What’s going on in Iran? First, the new president went out of his way to wish Jews a happy Rosh Hashanah; now, he’s attempting to wrestle control of the country’s nuclear negotiations with the West away from the Supreme Leader, Ayatollah Khamenei.
President Hassan Rouhani announced Thursday that in future negotiations with the West over Iran’s nuclear program, the Islamic Republic will be represented by the foreign ministry, not Khamenei’s Supreme National Security Council (SNSC). While it’s too soon to say whether this will produce a substantive shift in policy, the differences between the two entities is stark, and could have significant implications for U.S.—Iran relations.
Since 2007, Iran’s delegation at nuclear talks has been Saeed Jalili, secretary of the SNSC and a veteran of Iran’s 1980 war against Iraq. Jalili is seen as both a Khamenei loyalist and a nuclear hard-liner. He’s stubbornly defended his country’s right to wield nuclear power in negotiations with the West, and espoused similar views in his failed presidential campaign last year.
Under Jalili’s stewardship, negotiations with the West have regarding Iran’s nuclear program have been mostly fruitless. But that could change when the foreign ministry takes the reins.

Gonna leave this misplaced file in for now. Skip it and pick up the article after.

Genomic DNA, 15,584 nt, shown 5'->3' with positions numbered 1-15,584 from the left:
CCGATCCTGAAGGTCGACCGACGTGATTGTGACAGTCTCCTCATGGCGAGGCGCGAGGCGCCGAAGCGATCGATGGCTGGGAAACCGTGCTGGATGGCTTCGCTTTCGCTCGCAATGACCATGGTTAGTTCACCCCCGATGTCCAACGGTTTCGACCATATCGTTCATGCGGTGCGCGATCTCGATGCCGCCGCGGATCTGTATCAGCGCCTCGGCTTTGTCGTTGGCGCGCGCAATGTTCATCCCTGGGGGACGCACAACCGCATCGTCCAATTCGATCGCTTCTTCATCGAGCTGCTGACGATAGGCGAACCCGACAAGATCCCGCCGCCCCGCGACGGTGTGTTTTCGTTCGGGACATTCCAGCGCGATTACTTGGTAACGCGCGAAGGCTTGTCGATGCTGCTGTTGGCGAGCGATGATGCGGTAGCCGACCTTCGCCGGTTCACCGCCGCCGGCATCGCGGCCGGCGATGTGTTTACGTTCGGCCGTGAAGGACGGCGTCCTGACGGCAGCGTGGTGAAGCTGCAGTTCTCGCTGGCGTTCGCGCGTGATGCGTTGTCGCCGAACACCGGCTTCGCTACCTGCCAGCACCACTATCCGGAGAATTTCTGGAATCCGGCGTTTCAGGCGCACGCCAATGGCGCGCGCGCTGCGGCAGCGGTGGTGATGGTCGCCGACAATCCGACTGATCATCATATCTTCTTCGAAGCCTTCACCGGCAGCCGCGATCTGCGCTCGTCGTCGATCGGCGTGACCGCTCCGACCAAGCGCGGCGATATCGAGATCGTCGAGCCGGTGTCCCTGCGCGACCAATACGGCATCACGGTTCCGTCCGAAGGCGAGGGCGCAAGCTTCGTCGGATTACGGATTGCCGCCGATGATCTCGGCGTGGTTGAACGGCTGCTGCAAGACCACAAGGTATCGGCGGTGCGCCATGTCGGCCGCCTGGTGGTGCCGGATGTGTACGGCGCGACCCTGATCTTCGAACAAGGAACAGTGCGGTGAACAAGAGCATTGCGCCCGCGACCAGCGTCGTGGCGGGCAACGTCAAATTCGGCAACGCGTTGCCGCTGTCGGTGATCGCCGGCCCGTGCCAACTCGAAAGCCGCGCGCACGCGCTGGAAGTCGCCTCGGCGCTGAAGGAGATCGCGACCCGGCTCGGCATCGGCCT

The ministry is run by Mohammad Javad Zarif, in some ways the polar opposite of Jalili. A graduate of the University of Denver and fluent English speaker, Jalili has worked mainly in diplomatic posts during his tenure in the government. He’s generally perceived by the West as a moderate with a dogged dedication to improving U.S.—Iranian relations.
“He was always trying to do what was possible to improve relations in a very intelligent, open and clear way," one Western diplomat told Reuters. “This is someone who knows the United States very well and with all the frustrations of the past is still someone they know in Washington.”
Zarif was sidelined during the hard-line administration of President Mahmoud Ahmadinejad, but his appointment to the ministry by Rouhani earlier this year was widely seen as a conciliatory gesture toward the West.
It’s too soon to say whether the foreign ministry, or Zarif, will help nudge the U.S. and Iran closer to a deal regarding the country’s nuclear power, but when it comes to something as high stakes as nuclear weapons, we’ll take a moderate diplomat at the table over a hardline nationalist any day.